Clinical & Experimental Metastasis

, Volume 26, Issue 3, pp 205–213 | Cite as

A gene expression signature that defines breast cancer metastases

  • Rachel E. EllsworthEmail author
  • Jeff Seebach
  • Lori A. Field
  • Caroline Heckman
  • Jennifer Kane
  • Jeffrey A. Hooke
  • Brad Love
  • Craig D. Shriver
Research Paper


The most important predictor of prognosis in breast cancer is lymph node status, yet little is known about molecular changes associated with lymph node metastasis. Here, gene expression analysis was performed on primary breast (PBT) and corresponding metastatic lymph node (MLN) tumors to identify molecular signatures associated with nodal metastasis. RNA was isolated after laser microdissection from frozen PBT and MLN from 20 patients with positive lymph nodes and hybridized to the microarray chips. Differential expression was determined using Mann–Whitney testing; Bonferroni corrected P values of 0.05 and 0.001 were calculated. Results were validated using TaqMan assays. Fifty-one genes were differentially expressed (< 1 × 10−5, less than twofold differences) between the PBT and paired MLN; 13 with significantly higher expression in the MLN and 38 in the PBT. qRT-PCR validated the differential expression of 40/51 genes. Of the 40 validated genes, NTS and PAX5 were found to have >100-fold higher expression in MLT while COL11A1, KRT14, MMP13, TAC1 and WNT2 had >100-fold higher expression in PBT. Gene expression differences between PBT and MLN suggests that expression of a unique set of genes is required for successful lymph node colonization. Genes expressed at higher levels in PBT are involved in degradation of the extracellular matrix, enabling cells with metastatic potential to disseminate, while genes expressed at higher levels in metastases are involved in transcription, signal transduction and immune response, providing cells with proliferation and survival advantages. These data improve our understanding of the biological processes involved in successful metastatis and provide new targets to arrest tumor cell dissemination and metastatic colonization.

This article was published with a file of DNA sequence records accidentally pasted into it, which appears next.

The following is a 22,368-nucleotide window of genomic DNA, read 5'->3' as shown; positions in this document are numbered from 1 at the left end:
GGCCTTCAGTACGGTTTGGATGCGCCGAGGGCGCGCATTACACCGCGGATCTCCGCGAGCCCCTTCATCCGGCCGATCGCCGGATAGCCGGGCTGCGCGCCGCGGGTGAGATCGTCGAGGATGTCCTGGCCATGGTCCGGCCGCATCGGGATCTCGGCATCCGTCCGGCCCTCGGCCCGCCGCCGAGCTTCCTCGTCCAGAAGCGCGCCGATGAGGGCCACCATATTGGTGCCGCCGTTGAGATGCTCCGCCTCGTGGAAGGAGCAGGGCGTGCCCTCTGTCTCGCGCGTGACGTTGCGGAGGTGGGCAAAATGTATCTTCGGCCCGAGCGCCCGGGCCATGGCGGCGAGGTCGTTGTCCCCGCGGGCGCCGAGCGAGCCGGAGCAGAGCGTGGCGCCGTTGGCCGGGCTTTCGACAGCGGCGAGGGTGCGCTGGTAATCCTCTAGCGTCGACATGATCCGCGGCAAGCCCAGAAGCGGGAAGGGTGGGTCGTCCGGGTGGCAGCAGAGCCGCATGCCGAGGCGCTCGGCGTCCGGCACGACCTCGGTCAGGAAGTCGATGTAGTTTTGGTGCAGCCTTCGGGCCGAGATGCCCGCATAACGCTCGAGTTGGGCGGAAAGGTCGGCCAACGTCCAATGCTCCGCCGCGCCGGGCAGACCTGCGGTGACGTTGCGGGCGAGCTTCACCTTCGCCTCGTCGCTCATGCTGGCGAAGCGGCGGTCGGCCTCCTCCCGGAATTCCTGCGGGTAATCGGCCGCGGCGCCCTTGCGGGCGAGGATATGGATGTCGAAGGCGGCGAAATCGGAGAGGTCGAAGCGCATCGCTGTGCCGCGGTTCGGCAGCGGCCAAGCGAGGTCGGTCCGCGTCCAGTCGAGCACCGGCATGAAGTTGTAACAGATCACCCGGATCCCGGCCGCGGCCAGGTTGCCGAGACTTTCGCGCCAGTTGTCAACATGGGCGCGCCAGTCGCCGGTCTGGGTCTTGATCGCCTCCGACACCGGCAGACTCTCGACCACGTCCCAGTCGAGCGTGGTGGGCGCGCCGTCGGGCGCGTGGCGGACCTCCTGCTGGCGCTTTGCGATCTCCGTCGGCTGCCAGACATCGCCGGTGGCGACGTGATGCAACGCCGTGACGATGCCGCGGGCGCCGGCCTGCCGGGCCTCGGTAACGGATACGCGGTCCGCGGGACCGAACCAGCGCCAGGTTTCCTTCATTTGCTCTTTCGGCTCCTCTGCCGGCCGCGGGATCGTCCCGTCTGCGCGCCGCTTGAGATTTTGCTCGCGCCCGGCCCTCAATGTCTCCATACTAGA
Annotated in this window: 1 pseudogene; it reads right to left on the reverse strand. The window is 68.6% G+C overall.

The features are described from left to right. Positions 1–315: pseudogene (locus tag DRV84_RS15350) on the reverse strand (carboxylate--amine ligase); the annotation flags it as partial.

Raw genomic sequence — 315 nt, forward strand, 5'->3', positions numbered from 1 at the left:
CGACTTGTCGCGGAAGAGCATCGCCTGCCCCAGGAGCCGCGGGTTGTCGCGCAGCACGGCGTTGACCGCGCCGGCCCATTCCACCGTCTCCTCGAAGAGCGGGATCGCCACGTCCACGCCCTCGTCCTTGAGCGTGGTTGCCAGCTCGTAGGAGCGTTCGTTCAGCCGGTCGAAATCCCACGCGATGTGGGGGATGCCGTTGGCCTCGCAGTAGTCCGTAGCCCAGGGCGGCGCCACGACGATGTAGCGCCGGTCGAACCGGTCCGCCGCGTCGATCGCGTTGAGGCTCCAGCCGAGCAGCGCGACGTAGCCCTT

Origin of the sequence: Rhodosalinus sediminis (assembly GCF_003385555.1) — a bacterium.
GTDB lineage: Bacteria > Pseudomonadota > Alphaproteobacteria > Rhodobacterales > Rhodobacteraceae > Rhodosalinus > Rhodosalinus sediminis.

Breast cancer Metastasis Gene expression 



We thank Drs. Darrell Ellsworth and George Iida for helpful and critical review of this manuscript. Supported by the United States Department of Defense (Military Molecular Medicine Initiative MDA W81XWH-05-2-0075). The opinion and assertions contained herein are the private views of the authors and are not to be construed as official or as representing the views of the Department of the Army or the Department of Defense.

Supplementary material

10585_2008_9232_MOESM1_ESM.xls (14.3 mb)
(XLS 14645 kb)


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Copyright information

© Springer Science+Business Media B.V. 2008

Authors and Affiliations

  • Rachel E. Ellsworth
    • 1
    Email author
  • Jeff Seebach
    • 2
  • Lori A. Field
    • 3
  • Caroline Heckman
    • 3
  • Jennifer Kane
    • 3
  • Jeffrey A. Hooke
    • 2
  • Brad Love
    • 4
  • Craig D. Shriver
    • 2
  1. 1.Clinical Breast Care ProjectHenry M. Jackson Foundation for the Advancement of Military MedicineWindberUSA
  2. 2.Clinical Breast Care ProjectWalter Reed Army Medical CenterWashingtonUSA
  3. 3.Clinical Breast Care ProjectWindber Research InstituteWindberUSA
  4. 4.InvitrogenCarlsbadUSA

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